But, there is the darker side. Below-average teachers are subtracting from student earnings at a similar rate. The tenth percentile teacher, compared to an average teacher, subtracts over a half million dollars per year for each twenty students he or she teaches. For the tenth, twenty-fifth, and fortieth percentile teacher, one simply has to put a minus sign in front of the values seen in figure 1.
From these different perspectives, the answer is the same: teachers have an enormous influence on students and on their futures.
Of course, there are two ways to look at the policy relevance of these figures. One is to assume that the current stock of teachers is fixed so that it is all just a zero-sum game—what one student gains, another student loses by being stuck with a below-average teacher. In such a case teacher policy would amount to deciding one way or another who gets the good teachers and who gets the bad teachers. It could, for example, be decided by market forces that allocate teachers to schools, or it could be decided by regulatory approaches, perhaps emanating from court cases and the like.
When viewed as just a distributional issue, the country as a whole would be no better off in terms of overall productivity by potential policy changes (even if the outcomes were viewed as more just). This result is not consistent with the primary concerns about education that relate to the overall productivity and output of the nation.
The second way to look at the prior calculations is more consistent with our investment notions about education. The impact of teachers on lifetime earnings is meant to signal how the productivity of individuals changes with different skills. The figures indicate the gains that would accrue to having more teachers of the type found in the top of the current effectiveness distribution. Similarly they indicate the gains that would accrue to having fewer teachers near the bottom of the current distribution. In other words, a policy that increased the average quality of the teacher distribution from that currently in place would yield potentially large overall gains to the economy (and potentially improve distributional matters at the same time).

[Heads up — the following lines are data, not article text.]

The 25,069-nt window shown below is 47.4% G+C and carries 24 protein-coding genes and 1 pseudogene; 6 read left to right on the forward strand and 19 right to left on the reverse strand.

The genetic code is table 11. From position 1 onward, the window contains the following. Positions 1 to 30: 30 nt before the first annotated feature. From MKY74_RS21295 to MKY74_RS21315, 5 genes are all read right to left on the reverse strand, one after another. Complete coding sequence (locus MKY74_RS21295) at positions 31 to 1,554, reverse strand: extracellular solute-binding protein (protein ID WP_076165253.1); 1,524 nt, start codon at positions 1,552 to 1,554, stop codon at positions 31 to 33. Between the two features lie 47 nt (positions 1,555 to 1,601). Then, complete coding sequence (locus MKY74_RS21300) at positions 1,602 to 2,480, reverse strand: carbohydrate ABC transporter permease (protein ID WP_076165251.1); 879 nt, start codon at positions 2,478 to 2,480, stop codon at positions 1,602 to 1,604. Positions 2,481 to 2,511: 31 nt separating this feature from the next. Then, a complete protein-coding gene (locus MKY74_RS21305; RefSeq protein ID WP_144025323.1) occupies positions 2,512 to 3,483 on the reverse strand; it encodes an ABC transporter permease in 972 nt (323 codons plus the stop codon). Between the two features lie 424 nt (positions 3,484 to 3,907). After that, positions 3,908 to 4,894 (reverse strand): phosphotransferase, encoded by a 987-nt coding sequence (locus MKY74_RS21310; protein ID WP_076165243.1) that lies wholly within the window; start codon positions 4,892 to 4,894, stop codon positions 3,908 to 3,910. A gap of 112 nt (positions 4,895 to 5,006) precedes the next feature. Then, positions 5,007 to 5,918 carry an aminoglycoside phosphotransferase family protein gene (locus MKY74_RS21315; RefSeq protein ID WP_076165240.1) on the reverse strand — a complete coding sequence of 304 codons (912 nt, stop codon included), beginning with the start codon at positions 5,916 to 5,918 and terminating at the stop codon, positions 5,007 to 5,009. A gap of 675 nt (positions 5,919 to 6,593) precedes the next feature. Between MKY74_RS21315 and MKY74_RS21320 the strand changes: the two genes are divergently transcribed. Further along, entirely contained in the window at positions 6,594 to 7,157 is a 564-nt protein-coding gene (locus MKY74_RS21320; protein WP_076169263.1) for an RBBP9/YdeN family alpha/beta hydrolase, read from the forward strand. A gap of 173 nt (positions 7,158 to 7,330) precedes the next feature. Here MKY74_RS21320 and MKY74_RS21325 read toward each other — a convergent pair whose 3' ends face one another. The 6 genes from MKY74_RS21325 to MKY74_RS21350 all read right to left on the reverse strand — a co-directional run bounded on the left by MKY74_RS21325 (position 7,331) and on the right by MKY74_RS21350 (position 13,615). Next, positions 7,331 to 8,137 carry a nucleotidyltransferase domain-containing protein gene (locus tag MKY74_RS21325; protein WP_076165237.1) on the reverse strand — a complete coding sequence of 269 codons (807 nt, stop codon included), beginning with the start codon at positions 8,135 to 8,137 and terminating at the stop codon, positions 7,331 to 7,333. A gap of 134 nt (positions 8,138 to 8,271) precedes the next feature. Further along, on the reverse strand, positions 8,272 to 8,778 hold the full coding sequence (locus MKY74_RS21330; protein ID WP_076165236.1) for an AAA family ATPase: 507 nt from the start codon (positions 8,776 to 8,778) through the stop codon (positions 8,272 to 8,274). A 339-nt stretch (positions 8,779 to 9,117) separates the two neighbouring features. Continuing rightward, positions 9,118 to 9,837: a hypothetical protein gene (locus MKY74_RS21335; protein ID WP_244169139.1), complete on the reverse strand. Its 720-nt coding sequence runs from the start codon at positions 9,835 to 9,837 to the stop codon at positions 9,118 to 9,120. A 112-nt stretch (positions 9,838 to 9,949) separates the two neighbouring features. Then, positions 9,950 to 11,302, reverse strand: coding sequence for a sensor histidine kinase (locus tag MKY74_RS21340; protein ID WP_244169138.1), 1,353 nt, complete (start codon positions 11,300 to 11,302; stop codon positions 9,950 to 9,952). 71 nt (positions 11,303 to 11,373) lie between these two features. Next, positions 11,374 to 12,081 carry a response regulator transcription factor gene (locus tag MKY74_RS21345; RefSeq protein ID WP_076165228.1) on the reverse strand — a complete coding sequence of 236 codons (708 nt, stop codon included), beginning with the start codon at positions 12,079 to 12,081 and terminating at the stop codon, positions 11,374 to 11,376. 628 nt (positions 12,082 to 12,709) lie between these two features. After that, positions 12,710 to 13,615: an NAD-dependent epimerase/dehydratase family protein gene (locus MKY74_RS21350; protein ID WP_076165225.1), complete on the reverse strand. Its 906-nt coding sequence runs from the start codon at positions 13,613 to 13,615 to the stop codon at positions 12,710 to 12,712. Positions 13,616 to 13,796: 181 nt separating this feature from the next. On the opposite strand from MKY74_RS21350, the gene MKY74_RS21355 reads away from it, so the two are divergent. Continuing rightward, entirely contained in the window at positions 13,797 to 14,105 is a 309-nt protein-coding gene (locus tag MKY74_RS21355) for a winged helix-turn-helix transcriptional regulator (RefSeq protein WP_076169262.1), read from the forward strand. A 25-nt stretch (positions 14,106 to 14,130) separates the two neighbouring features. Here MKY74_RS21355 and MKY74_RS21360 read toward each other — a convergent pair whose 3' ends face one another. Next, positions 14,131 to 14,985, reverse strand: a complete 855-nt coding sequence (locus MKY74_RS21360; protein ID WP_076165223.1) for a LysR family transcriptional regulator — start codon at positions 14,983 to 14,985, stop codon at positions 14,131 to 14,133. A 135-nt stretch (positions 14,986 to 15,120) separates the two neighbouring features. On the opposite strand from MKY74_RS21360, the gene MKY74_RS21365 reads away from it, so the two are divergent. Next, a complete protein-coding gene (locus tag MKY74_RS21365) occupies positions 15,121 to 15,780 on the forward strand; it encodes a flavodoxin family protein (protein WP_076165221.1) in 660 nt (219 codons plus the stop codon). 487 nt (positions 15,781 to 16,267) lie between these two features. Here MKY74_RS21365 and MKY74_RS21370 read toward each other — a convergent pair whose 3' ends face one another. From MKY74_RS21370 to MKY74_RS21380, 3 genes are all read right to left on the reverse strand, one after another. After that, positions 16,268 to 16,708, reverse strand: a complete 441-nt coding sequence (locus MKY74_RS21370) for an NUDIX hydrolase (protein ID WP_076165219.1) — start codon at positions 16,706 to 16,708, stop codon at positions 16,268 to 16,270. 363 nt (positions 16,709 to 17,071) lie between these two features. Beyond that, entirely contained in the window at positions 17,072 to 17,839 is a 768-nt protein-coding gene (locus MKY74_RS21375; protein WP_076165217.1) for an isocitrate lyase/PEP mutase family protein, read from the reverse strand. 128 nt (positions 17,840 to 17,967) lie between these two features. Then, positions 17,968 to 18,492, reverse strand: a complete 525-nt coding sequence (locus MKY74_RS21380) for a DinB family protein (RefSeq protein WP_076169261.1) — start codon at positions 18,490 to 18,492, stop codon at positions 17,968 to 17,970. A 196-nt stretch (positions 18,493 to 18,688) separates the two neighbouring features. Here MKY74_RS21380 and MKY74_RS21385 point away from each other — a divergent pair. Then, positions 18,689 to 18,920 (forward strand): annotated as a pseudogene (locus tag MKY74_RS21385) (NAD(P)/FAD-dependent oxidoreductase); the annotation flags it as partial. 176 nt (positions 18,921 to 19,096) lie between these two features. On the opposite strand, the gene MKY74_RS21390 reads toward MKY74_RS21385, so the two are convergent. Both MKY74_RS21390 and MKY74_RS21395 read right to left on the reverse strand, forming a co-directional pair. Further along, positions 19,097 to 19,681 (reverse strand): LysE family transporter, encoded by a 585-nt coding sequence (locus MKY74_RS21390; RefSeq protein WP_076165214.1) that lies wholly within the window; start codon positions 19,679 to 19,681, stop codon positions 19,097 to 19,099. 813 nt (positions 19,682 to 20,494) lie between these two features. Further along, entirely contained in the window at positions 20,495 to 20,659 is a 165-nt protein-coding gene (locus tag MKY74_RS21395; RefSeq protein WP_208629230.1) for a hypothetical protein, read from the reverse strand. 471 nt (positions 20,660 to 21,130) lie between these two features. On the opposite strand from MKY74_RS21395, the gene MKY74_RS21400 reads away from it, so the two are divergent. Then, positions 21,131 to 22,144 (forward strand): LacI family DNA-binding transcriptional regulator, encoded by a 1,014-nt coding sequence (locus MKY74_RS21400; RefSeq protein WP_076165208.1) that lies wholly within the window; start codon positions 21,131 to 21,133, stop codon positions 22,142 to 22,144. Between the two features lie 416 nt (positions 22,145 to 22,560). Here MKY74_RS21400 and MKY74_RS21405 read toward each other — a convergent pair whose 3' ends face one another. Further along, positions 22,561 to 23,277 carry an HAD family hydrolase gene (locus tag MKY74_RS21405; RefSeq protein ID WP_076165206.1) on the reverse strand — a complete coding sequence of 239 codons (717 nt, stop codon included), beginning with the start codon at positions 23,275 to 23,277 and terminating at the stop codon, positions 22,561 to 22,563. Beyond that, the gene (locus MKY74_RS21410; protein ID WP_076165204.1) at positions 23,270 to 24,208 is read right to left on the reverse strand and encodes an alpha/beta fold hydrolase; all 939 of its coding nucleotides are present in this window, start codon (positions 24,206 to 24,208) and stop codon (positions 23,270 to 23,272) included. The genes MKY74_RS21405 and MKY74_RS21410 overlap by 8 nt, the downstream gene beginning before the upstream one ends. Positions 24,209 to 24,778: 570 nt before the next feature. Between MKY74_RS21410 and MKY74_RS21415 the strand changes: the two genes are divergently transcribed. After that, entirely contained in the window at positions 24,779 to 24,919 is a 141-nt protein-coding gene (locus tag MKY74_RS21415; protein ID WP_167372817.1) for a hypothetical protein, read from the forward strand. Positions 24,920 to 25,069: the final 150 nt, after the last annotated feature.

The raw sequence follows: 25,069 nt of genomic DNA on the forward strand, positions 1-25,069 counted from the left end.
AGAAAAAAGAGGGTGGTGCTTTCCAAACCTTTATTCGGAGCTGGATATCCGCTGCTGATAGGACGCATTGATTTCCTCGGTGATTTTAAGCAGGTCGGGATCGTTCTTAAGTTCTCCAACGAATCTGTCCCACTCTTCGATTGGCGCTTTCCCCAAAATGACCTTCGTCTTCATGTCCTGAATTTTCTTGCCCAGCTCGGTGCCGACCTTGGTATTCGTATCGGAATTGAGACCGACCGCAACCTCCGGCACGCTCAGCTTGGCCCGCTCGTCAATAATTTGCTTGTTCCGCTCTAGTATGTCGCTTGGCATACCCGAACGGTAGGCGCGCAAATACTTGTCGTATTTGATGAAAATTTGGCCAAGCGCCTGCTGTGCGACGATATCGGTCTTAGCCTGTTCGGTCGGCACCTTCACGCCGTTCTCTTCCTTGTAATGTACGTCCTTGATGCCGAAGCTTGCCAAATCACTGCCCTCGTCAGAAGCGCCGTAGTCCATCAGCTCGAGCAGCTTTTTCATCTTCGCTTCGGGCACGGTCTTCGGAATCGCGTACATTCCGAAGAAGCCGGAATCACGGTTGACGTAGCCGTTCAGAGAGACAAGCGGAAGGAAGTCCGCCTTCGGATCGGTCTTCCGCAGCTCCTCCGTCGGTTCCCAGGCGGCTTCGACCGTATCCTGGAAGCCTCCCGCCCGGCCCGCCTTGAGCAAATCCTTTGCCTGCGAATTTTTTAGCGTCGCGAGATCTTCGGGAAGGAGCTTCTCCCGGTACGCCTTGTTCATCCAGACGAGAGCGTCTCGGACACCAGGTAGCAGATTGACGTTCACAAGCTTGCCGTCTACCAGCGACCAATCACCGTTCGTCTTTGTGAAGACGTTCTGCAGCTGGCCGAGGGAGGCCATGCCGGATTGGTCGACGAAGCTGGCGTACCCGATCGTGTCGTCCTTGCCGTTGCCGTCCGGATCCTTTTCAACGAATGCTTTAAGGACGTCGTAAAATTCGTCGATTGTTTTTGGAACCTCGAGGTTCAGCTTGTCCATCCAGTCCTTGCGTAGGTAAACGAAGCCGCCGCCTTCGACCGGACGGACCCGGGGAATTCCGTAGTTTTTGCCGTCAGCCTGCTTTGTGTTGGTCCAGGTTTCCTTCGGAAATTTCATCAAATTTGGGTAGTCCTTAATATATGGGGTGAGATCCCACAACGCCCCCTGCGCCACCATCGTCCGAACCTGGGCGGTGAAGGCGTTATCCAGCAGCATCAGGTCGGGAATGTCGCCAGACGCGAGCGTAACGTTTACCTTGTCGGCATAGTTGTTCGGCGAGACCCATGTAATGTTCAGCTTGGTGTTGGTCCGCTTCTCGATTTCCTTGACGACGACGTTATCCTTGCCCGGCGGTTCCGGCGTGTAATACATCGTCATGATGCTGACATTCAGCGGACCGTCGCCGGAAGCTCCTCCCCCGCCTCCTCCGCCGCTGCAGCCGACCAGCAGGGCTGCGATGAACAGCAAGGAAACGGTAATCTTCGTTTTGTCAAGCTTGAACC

To illustrate this, I have used the information available about the varying effectiveness of the teacher force to understand the aggregate impact of policies aimed at eliminating the worst teachers (an issue with direct policy implications as discussed below). I have projected the achievement impact of replacing varying percentages of the bottom teachers with average teachers. By eliminating just the bottom 5-8 percent of teachers, the available research suggests that US achievement could climb to the level of Canadian achievement (as measured by international assessments of math and science).
With Paul E. Peterson and Ludger Woessmann, I developed the economic implications of improving achievement to the level of Canada. This analysis is based on the strong impacts of worker skills on future economic growth. It suggests that all workers in the United States could, by historical results, expect an average increase in their paychecks of 20 percent for each of the next eighty years. An alternative way to look at this is that the current fiscal problems could be readily solved by improved education that led to improved growth. Clearly, similar to the individual findings, there are substantial economic gains that seem apparent from policies that upgrade the quality of teachers.
While less well-developed, an increasing body of evidence points to the importance of principal quality. The currently available research, based on the value added by a principal to achievement of students in the school, indicates that the principal may have an impact on achievement similar to that of teachers, although the principal affects the entire school.
Current Policy Discussions
Policy debates have changed swiftly to incorporate the research evidence on teachers. It is difficult to enter into any school policy discussion that does not touch on the issue of teacher quality.
Moreover, the character of the discussions has become much more sophisticated and knowledgeable. The naïve calls for “highly qualified teachers” in the No Child Left Behind act have been replaced by recognition that credentials and qualifications—the objects of past policies—are not closely related to teacher effectiveness in the classroom. While there has been no rush to eliminate salary differentials based on advanced degrees (about 10 percent of all teacher salary payments), they have become a greater part of the discussion.